"If all they listen to is, 'I am smoking weed,' or, 'I am going to shoot up this guy, or I am going to go do this,' then a lot of the times you tend to veer off that way," said Harris. "I want to be able to put on a CD my son and I can be into, with a positive message, but one that still has a hardcore, street feel."

Sunday, July 25, 2010

Metaphor Fail: McGinn Edition

"In truth, general manager Ted Thompson and coach Mike McCarthy could hardly have hoped for any more from Aaron Rodgers after they mortgaged their futures by trading Brett Favre."

How does this make sense? When you give the bank a mortgage on your house, the bank gives you money today. If you fail to pay the bank, the mortgage gives the bank the right to take your home.

To "mortgage the future" means to get some benefit today in exchange for a gloomier future outlook. The Vikings "mortgaged their future" by trading away 3 first-round picks and 3 second-round draft picks for Herschel Walker. Mike Sherman "mortgaged the future" of the Packers in the early 2000s by trading away draft picks and entering back-loaded contracts that everyone knew would put the Packers in future salary cap hell. Teams "mortgage the future" when they think think they need a "final piece" to a championship team.

This is definitely not what Thompson did with Favre. It was actually the exact opposite. When Thompson let Favre go he risked a gloomier present in exchange for the possibility of a rosier future. While Thompson certainly gambled his future with the Packers, he hardly "mortgaged his future."

Thursday, July 22, 2010

The Crosby Show

Here's a story that I apparently missed during my hibernation: McCarthy is not going to bring in competition to Mason Crosby.

I just don't understand this (non)move. The only explanation that I can come up with is that McCarthy is trying to rebuild Crosby's confidence. But if Crosby can't handle the pressure of another kicker in camp, how is he possibly going to handle the pressure of kicking a 52-yard field goal with time expiring?

I'd love to be proven wrong here, but I would predict at least one loss due to field goal kicking. And if I am right, this is completely inexcusable. In the NFL, one game is the difference between hosting a playoff game and traveling on wildcard weekend.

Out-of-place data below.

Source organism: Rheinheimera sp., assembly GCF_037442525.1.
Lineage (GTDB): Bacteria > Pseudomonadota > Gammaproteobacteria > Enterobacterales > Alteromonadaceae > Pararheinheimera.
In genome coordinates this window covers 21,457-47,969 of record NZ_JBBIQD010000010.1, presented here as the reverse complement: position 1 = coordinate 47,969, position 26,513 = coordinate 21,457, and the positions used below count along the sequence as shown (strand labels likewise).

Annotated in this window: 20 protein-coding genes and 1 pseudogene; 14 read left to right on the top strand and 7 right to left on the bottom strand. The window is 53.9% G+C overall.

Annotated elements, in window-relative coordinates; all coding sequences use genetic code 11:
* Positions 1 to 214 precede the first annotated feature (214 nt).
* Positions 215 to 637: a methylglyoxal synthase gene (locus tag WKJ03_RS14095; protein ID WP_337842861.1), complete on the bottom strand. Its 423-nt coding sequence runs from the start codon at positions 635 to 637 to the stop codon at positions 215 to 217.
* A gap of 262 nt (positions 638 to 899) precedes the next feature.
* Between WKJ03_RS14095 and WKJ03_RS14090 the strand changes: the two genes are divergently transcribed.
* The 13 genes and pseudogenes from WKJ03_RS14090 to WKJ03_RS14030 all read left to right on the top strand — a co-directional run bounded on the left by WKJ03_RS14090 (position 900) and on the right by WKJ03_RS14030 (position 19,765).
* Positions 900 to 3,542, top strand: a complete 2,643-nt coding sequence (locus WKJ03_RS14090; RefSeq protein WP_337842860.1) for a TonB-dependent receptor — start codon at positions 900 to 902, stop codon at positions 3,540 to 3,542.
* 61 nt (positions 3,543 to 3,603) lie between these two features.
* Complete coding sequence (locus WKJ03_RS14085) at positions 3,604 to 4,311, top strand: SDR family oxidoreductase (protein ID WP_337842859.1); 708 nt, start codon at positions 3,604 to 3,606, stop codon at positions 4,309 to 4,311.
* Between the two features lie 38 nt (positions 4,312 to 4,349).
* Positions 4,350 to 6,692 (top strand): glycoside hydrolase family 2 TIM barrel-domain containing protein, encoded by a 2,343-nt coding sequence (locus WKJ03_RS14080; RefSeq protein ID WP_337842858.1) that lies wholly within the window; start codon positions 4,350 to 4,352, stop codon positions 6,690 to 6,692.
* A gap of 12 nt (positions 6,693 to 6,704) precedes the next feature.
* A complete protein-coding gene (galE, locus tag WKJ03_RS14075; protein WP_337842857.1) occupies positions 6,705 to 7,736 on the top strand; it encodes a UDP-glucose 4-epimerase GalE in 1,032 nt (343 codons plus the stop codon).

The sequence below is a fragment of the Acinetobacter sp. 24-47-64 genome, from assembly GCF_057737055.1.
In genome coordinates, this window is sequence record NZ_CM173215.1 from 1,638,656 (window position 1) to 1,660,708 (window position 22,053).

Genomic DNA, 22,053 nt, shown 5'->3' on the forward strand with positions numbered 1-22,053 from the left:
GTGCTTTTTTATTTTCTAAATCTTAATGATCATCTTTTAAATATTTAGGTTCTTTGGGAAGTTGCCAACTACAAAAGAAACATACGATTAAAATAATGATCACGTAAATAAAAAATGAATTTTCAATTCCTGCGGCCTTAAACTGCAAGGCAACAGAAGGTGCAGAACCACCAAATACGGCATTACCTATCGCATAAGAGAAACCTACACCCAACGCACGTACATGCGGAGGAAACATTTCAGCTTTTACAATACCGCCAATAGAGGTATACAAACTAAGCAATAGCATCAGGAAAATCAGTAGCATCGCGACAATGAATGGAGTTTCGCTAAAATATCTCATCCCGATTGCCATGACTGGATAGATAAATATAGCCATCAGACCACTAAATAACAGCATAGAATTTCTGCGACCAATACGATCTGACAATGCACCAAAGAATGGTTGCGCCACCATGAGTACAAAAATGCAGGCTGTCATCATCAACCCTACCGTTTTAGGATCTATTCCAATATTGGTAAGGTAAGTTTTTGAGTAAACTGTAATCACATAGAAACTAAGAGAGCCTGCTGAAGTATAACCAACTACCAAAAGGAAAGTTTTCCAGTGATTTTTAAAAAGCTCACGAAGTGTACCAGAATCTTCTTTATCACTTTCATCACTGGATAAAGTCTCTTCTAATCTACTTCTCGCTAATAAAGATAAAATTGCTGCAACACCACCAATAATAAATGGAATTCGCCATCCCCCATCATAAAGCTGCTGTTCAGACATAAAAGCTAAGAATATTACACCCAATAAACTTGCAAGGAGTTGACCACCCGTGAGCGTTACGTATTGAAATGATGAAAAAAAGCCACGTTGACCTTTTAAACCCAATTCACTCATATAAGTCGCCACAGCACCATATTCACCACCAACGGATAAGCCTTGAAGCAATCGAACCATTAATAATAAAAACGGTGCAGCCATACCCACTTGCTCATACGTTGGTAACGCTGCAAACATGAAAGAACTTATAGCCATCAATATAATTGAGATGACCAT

The Adrian Peterson Question

One of the most intriguing questions (to me) regarding the upcoming season is whether Adrian Peterson will bounce back from his disappointing 2009 season. While Peterson did have 1300+ yards last season, that doesn't tell the whole story (and besides Ryan Grant had 1200+, but no one would confuse him with a franchise back). Peterson averaged 5.15 per carry during the first six games of the season, but only a mediocre 3.94 over the last 10 games. During the last 10 games of the season, Peterson posted only one 100 yard performance.

As I posted last season, the Vikings worked Peterson hard in 2008, giving him 363 carries in the regular season. This is significant because Peterson flirted with hitting 370 carries. Football Outsiders has developed the "Curse of 370" which states that running backs who rush the ball 370 in the regular season will suffer a major drop in effectiveness the following season.

So the question is: can Peterson bounce back? The answer to this question will have a profound impact on the NFC North standings this season. Apparently, the answer is that you should not bet on Peterson returning to form:

Well, if we look at the past, this trend isn't just a one-year deal. It's sort of like "the Beast" in that episode of Seinfeld.

It tends to linger.

Of the 22 running backs to post one or more seasons with 370 or more carries, 93 percent of them failed to ever rush for the same number of yards again. In fact, Dickerson, Smith and Tomlinson are the lone backs to post more rushing yards in a single season after a 370 campaign. Here's another little tidbit to wrap your mind around.